Thanks for the suggestion. I removed the setRequestedOrientation(ActivityInfo.SCREEN_ORIENTATION_LANDSCAPE); line from my onCreate event and instead added android:screenOrientation="landscape" to my manifest. But the behavior of the app is still the same. The notification bar still displays after waking. – Sid McFarland Feb 23 '12 at 21:49

OK, after several google searches and trial/error troubleshooting I finally figured out the answer to this problem. If you're trying to make an Android app that locks all the buttons so toddlers cannot access other areas of the device, do the following...

In the manifest, add the following to your activity. This causes your activity to display full screen:


Also in the manifest, add the following line. This allows your activity to control whether or not the lock screen appears when the device's screen is turned off and then back on:

<uses-permission android:name="android.permission.DISABLE_KEYGUARD"></uses-permission>

In your activity, import the following. This gives you access to the keygaurd manager so you can prevent the lock screen from appearing:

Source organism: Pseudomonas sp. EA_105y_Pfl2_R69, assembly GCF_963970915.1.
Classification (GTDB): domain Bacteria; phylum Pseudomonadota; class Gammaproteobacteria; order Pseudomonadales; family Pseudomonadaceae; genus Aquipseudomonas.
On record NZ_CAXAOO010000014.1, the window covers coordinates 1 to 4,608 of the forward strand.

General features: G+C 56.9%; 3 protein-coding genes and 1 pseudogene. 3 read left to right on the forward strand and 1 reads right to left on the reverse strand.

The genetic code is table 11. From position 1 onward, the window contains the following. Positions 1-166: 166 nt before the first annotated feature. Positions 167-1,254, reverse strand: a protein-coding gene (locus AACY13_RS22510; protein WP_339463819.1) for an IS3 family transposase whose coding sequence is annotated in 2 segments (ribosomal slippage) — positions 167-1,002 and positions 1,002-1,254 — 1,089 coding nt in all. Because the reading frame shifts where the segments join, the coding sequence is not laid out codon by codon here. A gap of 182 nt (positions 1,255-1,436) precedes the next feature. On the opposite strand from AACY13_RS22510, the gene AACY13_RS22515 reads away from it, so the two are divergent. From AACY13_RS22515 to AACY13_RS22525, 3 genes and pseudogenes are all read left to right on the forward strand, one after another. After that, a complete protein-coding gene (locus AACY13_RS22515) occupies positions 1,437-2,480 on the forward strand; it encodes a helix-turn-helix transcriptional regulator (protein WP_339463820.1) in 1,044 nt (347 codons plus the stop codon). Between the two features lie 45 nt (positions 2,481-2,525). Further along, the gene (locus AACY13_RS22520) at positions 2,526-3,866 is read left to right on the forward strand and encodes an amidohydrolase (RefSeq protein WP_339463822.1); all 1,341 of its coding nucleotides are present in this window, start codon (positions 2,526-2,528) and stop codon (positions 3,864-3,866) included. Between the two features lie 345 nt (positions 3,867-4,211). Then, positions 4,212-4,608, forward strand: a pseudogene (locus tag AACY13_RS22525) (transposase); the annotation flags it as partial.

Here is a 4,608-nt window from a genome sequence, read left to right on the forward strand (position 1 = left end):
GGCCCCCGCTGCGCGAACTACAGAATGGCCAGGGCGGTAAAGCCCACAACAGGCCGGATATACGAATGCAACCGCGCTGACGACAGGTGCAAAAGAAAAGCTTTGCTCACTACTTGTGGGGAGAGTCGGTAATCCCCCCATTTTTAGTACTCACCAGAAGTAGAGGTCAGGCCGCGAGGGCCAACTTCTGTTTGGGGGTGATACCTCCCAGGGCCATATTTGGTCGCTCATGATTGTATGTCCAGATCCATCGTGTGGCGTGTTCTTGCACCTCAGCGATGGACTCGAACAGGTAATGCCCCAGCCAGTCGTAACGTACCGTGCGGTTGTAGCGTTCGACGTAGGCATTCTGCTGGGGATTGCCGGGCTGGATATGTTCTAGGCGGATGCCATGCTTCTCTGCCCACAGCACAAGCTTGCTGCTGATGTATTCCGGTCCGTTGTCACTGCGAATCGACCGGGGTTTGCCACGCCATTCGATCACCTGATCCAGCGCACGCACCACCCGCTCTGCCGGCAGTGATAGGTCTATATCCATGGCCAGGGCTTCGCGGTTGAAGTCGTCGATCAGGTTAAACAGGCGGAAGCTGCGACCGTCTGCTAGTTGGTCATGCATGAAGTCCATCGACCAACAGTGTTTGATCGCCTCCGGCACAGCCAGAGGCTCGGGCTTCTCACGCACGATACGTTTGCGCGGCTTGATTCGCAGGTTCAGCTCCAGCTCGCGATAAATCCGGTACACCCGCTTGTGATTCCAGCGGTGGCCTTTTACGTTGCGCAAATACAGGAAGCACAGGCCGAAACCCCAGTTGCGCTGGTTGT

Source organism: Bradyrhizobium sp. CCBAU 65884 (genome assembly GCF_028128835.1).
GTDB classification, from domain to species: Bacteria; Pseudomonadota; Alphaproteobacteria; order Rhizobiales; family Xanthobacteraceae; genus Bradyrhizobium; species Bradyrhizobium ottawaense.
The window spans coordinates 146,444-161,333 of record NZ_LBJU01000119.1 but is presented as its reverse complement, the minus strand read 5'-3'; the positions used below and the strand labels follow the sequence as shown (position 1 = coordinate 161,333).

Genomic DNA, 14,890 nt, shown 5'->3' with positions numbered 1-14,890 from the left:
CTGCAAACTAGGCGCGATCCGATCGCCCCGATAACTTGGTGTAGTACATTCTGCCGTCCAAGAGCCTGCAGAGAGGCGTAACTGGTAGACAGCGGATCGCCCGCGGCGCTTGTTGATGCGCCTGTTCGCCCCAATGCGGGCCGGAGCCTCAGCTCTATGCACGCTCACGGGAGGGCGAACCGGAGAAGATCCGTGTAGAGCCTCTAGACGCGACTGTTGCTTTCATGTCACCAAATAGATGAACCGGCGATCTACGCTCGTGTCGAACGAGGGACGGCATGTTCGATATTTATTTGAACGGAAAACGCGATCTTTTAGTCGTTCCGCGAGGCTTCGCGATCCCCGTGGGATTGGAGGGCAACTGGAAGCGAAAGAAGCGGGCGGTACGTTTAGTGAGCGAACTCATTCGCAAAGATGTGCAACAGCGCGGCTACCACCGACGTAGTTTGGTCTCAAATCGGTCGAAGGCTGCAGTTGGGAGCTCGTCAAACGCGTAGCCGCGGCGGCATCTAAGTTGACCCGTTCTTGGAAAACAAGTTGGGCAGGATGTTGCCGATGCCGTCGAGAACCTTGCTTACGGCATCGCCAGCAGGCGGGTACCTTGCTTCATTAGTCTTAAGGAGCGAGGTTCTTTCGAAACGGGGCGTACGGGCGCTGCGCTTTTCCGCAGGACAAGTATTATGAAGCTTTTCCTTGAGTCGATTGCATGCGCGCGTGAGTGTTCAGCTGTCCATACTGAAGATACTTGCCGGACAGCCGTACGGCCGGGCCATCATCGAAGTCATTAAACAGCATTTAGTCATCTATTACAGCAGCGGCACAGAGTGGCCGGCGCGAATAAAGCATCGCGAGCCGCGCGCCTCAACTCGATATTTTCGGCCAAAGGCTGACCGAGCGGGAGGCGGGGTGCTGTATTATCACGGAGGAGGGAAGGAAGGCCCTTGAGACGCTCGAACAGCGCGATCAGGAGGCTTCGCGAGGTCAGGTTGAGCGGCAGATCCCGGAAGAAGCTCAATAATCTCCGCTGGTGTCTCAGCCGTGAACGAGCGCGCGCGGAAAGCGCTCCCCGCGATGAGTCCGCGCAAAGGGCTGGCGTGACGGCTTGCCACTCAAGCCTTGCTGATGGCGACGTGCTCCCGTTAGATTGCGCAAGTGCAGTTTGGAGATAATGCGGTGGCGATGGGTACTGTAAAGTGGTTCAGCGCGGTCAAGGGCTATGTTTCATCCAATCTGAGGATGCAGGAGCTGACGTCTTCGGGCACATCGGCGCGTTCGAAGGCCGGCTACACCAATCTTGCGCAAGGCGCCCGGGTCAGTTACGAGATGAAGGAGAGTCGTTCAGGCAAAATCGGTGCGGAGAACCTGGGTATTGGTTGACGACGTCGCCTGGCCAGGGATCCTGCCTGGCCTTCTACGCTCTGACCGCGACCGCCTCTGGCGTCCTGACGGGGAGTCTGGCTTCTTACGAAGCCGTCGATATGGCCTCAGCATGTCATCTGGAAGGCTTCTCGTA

In your activity's class definition, add the following two variables. These allow the keygaurd manager to be used by the onCreate(...), onPause(...) and onResume(...) events (see below).

KeyguardManager keyguardManager;
KeyguardManager.KeyguardLock lock;

In your activity's onCreate(...) event, add the following code. This assigned the keylock controls to your class variables defined above and prevents the lock screen from appearing if the screen is turned off and then back on (power button is pressed):

keyguardManager = (KeyguardManager) getSystemService(Activity.KEYGUARD_SERVICE);
lock = keyguardManager.newKeyguardLock(KEYGUARD_SERVICE);